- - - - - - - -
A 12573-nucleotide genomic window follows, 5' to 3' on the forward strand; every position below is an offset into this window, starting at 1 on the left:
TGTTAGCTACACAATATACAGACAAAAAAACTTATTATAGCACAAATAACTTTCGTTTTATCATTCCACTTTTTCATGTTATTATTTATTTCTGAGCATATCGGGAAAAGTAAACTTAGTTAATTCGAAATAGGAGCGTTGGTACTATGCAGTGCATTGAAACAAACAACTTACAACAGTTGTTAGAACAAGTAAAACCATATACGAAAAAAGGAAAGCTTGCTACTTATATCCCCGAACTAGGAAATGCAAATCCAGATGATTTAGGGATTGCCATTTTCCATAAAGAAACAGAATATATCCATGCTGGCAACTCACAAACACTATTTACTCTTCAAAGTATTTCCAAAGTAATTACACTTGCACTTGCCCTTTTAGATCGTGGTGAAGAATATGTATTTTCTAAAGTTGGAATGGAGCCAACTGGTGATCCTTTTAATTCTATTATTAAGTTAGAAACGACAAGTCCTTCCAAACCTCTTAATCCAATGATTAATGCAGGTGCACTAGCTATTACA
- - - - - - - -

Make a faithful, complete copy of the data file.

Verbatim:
A 12573-nucleotide genomic window follows, 5' to 3' on the forward strand; every position below is an offset into this window, starting at 1 on the left:
TGTTAGCTACACAATATACAGACAAAAAAACTTATTATAGCACAAATAACTTTCGTTTTATCATTCCACTTTTTCATGTTATTATTTATTTCTGAGCATATCGGGAAAAGTAAACTTAGTTAATTCGAAATAGGAGCGTTGGTACTATGCAGTGCATTGAAACAAACAACTTACAACAGTTGTTAGAACAAGTAAAACCATATACGAAAAAAGGAAAGCTTGCTACTTATATCCCCGAACTAGGAAATGCAAATCCAGATGATTTAGGGATTGCCATTTTCCATAAAGAAACAGAATATATCCATGCTGGCAACTCACAAACACTATTTACTCTTCAAAGTATTTCCAAAGTAATTACACTTGCACTTGCCCTTTTAGATCGTGGTGAAGAATATGTATTTTCTAAAGTTGGAATGGAGCCAACTGGTGATCCTTTTAATTCTATTATTAAGTTAGAAACGACAAGTCCTTCCAAACCTCTTAATCCAATGATTAATGCAGGTGCACTAGCTATTACA